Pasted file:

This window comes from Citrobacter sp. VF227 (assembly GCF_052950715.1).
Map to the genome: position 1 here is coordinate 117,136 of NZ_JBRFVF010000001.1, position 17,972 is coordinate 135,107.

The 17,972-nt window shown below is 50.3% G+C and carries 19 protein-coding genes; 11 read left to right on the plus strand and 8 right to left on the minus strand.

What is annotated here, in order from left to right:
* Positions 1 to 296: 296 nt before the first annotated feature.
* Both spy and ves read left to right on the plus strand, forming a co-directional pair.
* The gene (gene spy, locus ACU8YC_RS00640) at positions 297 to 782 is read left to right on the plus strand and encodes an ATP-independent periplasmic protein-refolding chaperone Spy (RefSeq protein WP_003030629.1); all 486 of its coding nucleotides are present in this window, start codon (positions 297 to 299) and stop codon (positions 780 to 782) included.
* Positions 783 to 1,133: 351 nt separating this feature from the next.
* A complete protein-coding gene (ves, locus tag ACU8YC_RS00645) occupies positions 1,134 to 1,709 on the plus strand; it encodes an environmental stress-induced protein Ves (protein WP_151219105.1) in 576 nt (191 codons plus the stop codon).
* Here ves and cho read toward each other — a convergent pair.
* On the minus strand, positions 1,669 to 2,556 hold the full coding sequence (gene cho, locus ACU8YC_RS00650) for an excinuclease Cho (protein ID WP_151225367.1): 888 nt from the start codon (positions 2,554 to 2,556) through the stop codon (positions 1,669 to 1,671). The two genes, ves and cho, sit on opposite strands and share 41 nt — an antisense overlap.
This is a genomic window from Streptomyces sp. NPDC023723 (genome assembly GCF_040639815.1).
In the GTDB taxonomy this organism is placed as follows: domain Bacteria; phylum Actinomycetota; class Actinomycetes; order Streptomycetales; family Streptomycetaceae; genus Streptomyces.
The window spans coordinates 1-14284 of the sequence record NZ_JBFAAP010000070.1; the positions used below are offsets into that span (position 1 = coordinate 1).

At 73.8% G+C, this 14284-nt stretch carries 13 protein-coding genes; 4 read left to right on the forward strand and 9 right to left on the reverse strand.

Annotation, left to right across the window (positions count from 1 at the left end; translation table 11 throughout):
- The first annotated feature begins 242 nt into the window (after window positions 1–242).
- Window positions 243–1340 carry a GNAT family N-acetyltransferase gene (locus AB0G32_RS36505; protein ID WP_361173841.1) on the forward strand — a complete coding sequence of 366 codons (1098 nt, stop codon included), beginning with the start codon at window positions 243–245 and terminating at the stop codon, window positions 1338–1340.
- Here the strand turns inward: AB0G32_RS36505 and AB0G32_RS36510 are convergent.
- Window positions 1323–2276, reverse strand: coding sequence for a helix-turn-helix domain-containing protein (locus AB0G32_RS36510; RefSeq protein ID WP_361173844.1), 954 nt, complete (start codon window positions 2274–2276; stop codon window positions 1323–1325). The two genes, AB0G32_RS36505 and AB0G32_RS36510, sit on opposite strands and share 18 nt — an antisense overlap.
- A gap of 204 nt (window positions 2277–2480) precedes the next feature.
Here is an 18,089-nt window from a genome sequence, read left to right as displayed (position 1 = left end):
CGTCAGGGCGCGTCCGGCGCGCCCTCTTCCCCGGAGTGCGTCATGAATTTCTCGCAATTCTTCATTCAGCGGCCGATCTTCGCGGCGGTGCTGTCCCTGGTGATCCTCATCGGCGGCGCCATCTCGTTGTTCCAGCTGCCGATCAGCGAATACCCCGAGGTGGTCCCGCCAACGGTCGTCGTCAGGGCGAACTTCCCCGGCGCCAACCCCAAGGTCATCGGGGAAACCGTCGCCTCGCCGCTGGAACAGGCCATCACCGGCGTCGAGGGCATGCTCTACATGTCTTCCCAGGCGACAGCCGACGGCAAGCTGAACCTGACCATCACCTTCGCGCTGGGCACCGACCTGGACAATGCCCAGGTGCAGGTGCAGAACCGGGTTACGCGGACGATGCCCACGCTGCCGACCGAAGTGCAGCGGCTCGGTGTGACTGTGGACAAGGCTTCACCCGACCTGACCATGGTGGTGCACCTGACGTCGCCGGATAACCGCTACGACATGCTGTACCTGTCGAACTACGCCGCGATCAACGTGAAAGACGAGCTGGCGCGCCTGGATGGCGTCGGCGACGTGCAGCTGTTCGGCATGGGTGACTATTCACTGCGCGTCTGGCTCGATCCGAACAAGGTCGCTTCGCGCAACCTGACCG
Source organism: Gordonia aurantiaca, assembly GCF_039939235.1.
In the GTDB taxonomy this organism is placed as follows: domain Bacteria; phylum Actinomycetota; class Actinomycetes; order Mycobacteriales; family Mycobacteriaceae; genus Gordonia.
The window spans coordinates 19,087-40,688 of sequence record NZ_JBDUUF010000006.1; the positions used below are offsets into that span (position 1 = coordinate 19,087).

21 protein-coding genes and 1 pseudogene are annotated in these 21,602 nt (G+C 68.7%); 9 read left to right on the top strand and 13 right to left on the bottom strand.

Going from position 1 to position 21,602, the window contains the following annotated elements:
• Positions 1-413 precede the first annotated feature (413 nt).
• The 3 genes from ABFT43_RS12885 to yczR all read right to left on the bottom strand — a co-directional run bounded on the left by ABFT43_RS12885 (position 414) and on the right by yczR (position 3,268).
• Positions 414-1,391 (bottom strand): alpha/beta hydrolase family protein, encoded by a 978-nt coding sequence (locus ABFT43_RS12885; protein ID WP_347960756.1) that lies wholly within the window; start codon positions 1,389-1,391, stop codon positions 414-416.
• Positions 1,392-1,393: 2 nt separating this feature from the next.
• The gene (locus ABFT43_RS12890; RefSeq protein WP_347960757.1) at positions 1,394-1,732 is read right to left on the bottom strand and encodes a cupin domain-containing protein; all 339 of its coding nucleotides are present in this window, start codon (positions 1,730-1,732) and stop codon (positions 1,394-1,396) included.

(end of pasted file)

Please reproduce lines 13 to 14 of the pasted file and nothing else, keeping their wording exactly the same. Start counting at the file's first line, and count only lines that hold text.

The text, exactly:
In the GTDB taxonomy this organism is placed as follows: domain Bacteria; phylum Actinomycetota; class Actinomycetes; order Streptomycetales; family Streptomycetaceae; genus Streptomyces.
The window spans coordinates 1-14284 of the sequence record NZ_JBFAAP010000070.1; the positions used below are offsets into that span (position 1 = coordinate 1).